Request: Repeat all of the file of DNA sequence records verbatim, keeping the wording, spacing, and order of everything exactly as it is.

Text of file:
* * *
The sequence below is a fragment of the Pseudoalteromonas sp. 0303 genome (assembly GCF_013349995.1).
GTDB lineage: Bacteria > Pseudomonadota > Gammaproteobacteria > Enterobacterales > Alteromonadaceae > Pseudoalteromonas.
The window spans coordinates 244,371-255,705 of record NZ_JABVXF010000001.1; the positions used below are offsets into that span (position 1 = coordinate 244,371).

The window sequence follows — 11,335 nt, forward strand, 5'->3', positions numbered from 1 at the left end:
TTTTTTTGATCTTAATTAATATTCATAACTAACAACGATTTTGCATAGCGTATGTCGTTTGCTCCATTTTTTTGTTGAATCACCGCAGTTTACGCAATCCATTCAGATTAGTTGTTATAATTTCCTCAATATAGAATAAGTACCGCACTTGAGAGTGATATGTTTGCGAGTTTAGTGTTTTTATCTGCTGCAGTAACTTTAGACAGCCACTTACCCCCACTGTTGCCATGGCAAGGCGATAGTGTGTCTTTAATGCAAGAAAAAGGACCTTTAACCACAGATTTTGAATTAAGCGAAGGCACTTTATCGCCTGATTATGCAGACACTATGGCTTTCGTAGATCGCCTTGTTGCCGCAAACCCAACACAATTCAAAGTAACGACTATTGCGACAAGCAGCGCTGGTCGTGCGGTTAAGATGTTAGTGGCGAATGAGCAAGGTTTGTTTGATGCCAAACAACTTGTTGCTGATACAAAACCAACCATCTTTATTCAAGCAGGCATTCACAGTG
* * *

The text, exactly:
The sequence below is a fragment of the Pseudoalteromonas sp. 0303 genome (assembly GCF_013349995.1).
GTDB lineage: Bacteria > Pseudomonadota > Gammaproteobacteria > Enterobacterales > Alteromonadaceae > Pseudoalteromonas.
The window spans coordinates 244,371-255,705 of record NZ_JABVXF010000001.1; the positions used below are offsets into that span (position 1 = coordinate 244,371).

The window sequence follows — 11,335 nt, forward strand, 5'->3', positions numbered from 1 at the left end:
TTTTTTTGATCTTAATTAATATTCATAACTAACAACGATTTTGCATAGCGTATGTCGTTTGCTCCATTTTTTTGTTGAATCACCGCAGTTTACGCAATCCATTCAGATTAGTTGTTATAATTTCCTCAATATAGAATAAGTACCGCACTTGAGAGTGATATGTTTGCGAGTTTAGTGTTTTTATCTGCTGCAGTAACTTTAGACAGCCACTTACCCCCACTGTTGCCATGGCAAGGCGATAGTGTGTCTTTAATGCAAGAAAAAGGACCTTTAACCACAGATTTTGAATTAAGCGAAGGCACTTTATCGCCTGATTATGCAGACACTATGGCTTTCGTAGATCGCCTTGTTGCCGCAAACCCAACACAATTCAAAGTAACGACTATTGCGACAAGCAGCGCTGGTCGTGCGGTTAAGATGTTAGTGGCGAATGAGCAAGGTTTGTTTGATGCCAAACAACTTGTTGCTGATACAAAACCAACCATCTTTATTCAAGCAGGCATTCACAGTG